Soymeal sales also continue to beat expectations with another 93,900MT of old crop commitments added yesterday to take sales to 94.9% of the USDA’s marketing year objective with 10-weeks left in the marketing year. More impressive continues to be the new crop commitments which added 348,900MT to push NMY sales to 2.957MMT vs. 1.065MMT at this point last year. We’ve already sold nearly a third of 13/14’s commitments and the marketing year is 2-months from beginning. This suggests demand is likely to remain strong during 14/15, and live up to current USDA billing. The real wild card is yield, which the USDA and other firms are counting on being a record. While the acreage will provide an ample buffer, the 13/14 balance sheet gets a whole lot less burdensome with even a yield of 44.0bpa, which would still tie the previous record in 2009/10. Forecasts will be the main driver in coming sessions.
The other main driver yesterday was the Reuters piece discussing China’s demands that US-DDS’s carry a certificate which states they do not contain the MIR-162 strain after it had halted the issuance of import licenses for US-DDGs. From January-May, US-DDGs exports to China totaled 2.31MMT out of the entire 4.996MMT which were shipped abroad. This would be a blow to ethanol by-product demand, and eventually margins as domestic prices drop. What’s so difficult to ascertain is the motive behind China’s actions. Their domestic corn prices remain at record levels, yet they are on tap for record corn production and are in the process of selling outdated inventories into the domestic market. Part of this is due to poor government price controls which artificially prop up the market to provide income to farmers. China’s infrastructure is also awful, making the expense of moving corn from North China to South China prohibitive. If the aforementioned actions stick, then many demand tables regarding Chinese corn imports the next 10-years need to be re-drafted as the world corn balance sheet is counting on China becoming a major importer. US corn carryout was counting on it too…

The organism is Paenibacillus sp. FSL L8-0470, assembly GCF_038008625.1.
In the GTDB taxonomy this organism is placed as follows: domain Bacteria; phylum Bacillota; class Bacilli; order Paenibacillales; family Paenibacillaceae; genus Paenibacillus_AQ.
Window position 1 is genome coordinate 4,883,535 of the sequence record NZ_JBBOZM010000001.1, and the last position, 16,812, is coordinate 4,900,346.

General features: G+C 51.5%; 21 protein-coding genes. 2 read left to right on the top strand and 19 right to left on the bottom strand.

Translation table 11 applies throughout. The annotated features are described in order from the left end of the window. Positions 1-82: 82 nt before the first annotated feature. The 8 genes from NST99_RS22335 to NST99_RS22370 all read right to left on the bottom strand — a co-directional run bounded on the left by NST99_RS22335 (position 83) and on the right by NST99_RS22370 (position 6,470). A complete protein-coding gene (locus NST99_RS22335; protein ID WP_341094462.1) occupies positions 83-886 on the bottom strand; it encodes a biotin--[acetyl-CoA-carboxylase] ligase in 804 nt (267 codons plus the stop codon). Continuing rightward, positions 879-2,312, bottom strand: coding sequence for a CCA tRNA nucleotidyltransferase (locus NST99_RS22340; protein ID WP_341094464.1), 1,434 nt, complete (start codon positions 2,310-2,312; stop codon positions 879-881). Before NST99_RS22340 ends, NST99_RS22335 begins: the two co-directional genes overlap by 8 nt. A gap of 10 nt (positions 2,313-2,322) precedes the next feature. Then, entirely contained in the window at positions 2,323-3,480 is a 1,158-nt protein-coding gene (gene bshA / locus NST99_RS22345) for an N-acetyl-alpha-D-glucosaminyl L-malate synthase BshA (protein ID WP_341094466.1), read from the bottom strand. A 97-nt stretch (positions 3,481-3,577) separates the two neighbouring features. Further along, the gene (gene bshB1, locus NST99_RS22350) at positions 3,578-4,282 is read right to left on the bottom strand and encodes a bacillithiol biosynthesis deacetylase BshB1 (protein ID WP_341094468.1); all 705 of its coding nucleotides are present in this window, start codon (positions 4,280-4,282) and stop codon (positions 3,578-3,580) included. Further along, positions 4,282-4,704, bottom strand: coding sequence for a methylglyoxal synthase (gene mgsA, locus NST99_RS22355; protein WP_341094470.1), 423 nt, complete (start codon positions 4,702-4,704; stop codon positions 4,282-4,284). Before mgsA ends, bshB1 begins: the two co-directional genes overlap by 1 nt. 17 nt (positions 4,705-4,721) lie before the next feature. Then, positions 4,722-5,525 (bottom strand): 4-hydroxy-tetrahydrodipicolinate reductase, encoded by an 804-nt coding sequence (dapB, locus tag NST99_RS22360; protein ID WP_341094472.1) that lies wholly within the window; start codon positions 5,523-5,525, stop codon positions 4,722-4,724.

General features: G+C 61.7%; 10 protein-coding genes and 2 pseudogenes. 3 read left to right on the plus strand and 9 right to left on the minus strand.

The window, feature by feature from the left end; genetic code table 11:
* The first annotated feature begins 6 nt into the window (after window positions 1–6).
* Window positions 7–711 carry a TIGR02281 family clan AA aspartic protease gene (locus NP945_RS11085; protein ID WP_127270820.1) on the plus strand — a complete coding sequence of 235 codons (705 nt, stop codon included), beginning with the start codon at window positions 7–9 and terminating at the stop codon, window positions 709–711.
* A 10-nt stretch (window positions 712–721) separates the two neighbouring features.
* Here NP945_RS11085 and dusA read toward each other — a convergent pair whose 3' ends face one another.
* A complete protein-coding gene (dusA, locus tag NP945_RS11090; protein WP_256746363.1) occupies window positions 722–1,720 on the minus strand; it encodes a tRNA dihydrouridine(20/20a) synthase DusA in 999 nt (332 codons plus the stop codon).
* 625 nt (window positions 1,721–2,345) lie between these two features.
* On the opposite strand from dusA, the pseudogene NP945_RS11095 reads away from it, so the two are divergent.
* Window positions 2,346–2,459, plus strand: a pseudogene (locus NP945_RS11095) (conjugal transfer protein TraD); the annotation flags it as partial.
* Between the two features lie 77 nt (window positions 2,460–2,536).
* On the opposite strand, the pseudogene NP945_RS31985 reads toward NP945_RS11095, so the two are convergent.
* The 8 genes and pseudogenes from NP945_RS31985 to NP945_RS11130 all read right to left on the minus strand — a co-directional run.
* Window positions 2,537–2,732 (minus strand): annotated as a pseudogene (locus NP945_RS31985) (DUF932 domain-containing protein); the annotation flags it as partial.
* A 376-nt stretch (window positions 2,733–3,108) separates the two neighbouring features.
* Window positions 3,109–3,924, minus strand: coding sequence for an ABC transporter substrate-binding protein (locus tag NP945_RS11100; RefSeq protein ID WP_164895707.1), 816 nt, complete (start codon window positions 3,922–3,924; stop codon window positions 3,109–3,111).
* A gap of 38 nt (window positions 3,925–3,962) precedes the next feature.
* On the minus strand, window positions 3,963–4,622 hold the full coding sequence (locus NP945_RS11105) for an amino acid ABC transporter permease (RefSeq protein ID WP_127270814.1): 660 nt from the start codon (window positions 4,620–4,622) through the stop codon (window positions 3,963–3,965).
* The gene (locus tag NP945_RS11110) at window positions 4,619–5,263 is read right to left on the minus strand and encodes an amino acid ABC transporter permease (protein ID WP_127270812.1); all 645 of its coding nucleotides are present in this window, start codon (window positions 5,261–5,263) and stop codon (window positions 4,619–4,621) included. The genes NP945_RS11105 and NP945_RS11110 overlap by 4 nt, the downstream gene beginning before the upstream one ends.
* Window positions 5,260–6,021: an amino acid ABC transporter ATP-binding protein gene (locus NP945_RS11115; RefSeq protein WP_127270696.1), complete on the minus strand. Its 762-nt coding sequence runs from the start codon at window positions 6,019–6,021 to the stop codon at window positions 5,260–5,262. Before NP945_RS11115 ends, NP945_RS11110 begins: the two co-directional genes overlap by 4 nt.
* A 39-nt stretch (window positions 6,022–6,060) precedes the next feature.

The Wheat Quality Council concluded their tour of this year’s hard red spring wheat crop yesterday, finding a projected yield of 48.6bpa, the highest yield estimate in the 22-years’ worth of records. This yield would compare with 2013’s 44.9bpa and the five-year average of 44.7bpa. The tour’s assessments were based on 373 field stops, and if realized would add 54mbu to the supply side of the HRS balance sheet. Assuming unchanged demand assumptions, which isn’t fair, 14/15 HRS carryout would balloon to 238mbu which would be right around the level witnessed in 2009/10. The WCQ tour has a pretty good track record of coming in close to USDA’s yield assessment, and this market needs to be prepared for the current 44.0bpa guess to be increased. Last year, WQC tour pegged the yield at 44.9bpa vs the final HRS yield of 45.8bpa.
Only other thing worth noting has been the strength in SRW and HRS calendar spreads, but the weakness in HRW time spreads. The MWU/MWZ traded to -7.50c yesterday, the highest level since May 16th despite expectations for this crop getting bigger. It would seem the market is keeping open the prospect this crop will be late, and possibly lower protein given spot floor trades as of late. Minneapolis could really benefit from an October contract instead of a September contract as it seems one out of three years renders the September contract a useless new crop hedging tool. Still, if this crop is everything it is being billed as, we should start to see MWZ/MWH weakness instead of strength as we’ve seen the last 10-sessions. HRW/HRS inter-market spreads have the potential to hit new record this year based on current fundamental assumptions.
Bottom Line: Easier markets today as traders react to the moisture moving across the central belt and allow soybeans to consolidate recent gains. The soybean market has the demand, and is simply waiting on the supply for further direction. Until forecasts put moisture in the WCB, I’m not comfortable penciling in a record yield. Corn and wheat are looking for demand as the corn and HRS crop becoming one day closer to being in the bin. Sunday night forecasts will be very key.
Good Luck Today.